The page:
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Vote early...

I have done my civic duty in Westminster, voting in the city council elections. I really quite enjoy the ritual of going into the polling place and casting my vote. The Liberal Democrats made the ward I live in into a target ward, and a huge amount of effort has gone in. Tens of thousands of leaflets and letters, canvassing, calling, fund raising- all for today. Over the past two years there have been over twenty Lib Dem leaflets in the ward, with the Conservatives sending out three and Labour none. If it was just a question of rewarding the efforts of the parties, then Sue Baring, Martin Thompson and Ben Way would be elected to the council with handsome majorities.

As we go through this process I reflect on some of the arguments about making voting compulsory. Personally I am very strongly against. Although I enjoy the ritual of voting, I am quite happy to listen to people who have different view. The fact is that our voting system is very imperfect. Votes are not all equal but depend on how marginal or otherwise your polling district is. It will be very interesting to see what changes take place in Scotland after the new, more proportional, voting system comes in next year. I hope that the rotten burghs of the central belt will now receive greater scrutiny as opposition councilors challenge the old regime, in some cases for the first time.

Even if our voting system was fair, then there is the issue of what power our elected representatives actually have. The way that the block grant can be manipulated essentially renders the power of the councils to control their own expenditure pretty marginal.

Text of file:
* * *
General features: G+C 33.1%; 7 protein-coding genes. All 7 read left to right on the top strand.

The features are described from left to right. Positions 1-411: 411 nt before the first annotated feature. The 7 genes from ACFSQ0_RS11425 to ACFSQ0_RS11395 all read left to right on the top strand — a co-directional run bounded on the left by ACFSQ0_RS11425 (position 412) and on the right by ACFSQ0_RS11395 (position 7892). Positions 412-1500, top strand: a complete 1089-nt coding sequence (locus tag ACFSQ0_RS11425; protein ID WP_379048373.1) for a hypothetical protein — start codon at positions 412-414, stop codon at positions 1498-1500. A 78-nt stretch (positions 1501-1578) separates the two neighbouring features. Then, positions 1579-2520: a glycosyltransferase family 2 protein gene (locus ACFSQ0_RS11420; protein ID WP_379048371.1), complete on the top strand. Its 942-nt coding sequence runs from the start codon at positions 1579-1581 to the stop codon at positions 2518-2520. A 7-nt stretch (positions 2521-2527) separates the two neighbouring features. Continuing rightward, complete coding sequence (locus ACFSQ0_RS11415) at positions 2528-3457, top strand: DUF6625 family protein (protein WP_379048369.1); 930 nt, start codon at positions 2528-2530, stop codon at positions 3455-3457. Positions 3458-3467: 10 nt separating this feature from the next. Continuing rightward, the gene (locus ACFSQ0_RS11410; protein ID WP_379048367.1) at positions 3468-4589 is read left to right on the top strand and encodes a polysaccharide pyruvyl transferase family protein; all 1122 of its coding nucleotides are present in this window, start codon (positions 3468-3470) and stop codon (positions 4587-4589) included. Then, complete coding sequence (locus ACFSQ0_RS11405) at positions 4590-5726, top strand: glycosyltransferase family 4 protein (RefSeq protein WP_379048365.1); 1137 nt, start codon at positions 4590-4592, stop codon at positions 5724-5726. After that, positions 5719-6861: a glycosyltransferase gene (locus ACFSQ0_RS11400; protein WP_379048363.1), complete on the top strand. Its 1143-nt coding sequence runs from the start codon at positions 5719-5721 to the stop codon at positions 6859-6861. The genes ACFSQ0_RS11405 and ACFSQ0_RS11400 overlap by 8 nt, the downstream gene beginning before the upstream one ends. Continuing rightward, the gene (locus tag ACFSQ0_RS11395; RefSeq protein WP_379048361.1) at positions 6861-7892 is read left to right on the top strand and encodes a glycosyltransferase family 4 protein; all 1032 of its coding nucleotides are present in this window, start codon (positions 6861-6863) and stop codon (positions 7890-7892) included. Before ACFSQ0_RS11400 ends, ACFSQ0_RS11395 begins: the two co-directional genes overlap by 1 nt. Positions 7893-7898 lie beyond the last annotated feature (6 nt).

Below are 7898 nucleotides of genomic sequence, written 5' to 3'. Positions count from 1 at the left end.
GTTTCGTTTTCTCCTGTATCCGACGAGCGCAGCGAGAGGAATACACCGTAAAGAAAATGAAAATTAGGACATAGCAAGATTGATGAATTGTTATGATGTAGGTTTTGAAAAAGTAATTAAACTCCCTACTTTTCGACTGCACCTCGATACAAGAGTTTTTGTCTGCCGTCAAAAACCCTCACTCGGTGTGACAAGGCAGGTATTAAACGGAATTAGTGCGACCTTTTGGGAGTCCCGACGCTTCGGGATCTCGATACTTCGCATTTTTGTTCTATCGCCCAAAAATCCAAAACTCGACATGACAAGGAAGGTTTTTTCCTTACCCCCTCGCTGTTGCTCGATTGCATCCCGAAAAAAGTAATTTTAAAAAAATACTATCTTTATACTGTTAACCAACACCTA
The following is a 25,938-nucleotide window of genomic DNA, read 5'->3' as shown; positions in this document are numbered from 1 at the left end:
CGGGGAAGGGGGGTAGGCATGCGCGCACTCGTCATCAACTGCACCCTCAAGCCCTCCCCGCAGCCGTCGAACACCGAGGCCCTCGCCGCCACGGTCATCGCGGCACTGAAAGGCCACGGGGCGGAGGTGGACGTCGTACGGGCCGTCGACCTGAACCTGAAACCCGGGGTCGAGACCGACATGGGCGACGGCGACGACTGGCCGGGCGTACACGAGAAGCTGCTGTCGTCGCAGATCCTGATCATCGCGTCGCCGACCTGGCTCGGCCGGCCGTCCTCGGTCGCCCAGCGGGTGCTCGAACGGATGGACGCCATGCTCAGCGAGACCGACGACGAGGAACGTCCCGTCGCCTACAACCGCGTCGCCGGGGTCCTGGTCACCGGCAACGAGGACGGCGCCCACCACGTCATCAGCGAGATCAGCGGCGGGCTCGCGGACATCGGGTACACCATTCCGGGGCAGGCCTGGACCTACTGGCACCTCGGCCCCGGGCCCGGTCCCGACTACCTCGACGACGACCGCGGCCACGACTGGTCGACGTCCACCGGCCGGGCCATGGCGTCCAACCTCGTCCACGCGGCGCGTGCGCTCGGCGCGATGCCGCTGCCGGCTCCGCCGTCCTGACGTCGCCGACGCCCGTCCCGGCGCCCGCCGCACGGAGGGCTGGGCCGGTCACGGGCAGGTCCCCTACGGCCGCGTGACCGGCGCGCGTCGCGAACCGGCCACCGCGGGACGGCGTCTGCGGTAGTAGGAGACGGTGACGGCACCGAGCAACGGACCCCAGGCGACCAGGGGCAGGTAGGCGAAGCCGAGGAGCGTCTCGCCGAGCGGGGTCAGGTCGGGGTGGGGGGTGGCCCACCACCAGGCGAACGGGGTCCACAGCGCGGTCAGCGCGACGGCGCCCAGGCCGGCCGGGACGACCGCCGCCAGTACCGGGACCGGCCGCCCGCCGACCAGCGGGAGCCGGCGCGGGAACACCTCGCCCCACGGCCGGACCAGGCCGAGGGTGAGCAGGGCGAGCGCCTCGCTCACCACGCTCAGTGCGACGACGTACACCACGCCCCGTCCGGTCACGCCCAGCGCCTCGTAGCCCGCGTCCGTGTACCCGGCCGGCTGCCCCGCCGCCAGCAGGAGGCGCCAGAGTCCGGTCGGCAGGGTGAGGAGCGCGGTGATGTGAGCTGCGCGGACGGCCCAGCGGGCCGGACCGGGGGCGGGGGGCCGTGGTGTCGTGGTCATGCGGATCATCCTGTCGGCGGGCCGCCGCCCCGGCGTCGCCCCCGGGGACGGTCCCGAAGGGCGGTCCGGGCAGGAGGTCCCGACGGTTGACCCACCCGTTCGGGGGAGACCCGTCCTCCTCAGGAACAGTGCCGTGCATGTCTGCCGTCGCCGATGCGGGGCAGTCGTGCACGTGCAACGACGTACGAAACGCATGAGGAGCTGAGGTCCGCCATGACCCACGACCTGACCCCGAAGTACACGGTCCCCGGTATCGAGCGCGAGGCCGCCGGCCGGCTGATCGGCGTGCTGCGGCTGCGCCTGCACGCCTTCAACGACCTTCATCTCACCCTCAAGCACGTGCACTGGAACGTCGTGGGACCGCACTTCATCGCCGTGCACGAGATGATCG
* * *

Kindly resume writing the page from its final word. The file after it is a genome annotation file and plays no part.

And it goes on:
So why vote?

Well, in my case voting Liberal Democrat is a statement to change the system of government. Personally I want councils to gain more influence- and if they screw up, then they can take the consequences. At the moment Whitehall takes most of the decisions that are relevant to local government, and I believe that this should stop- and that only the Lib Dems are saying so. I am determined to vote positively and so am determined to vote. If, however there was no Lib Dem candidate why should I vote at all? It is certainly not up to the state to tell me that I must vote. If people do not feel inclined to vote, for whatever reason, then politicians should respect this- and learn from it.

Comments

James said…
Would you change your views on compulsory voting if there was provision to vote for 'None of the Above'? If NOTA won the seat, all the Parties would have to try again with different candidates until a victor emerged.
Surely even just the fear of being NOTA'd would galvanise candidates into more active politics...
Cicero said…
No- I oppose compulsory voting on principle. In any event you might have thought that low turnout might galvanise some politicians, and perhaps it does sometimes.
In practice I can not recall a single NOTA victory, except perhaps in student politics, so I think that it is a gesture that is meaningless.
In general, I do not believe that the state has the right to compel the citizen to do anything except under certain specific circumstances.

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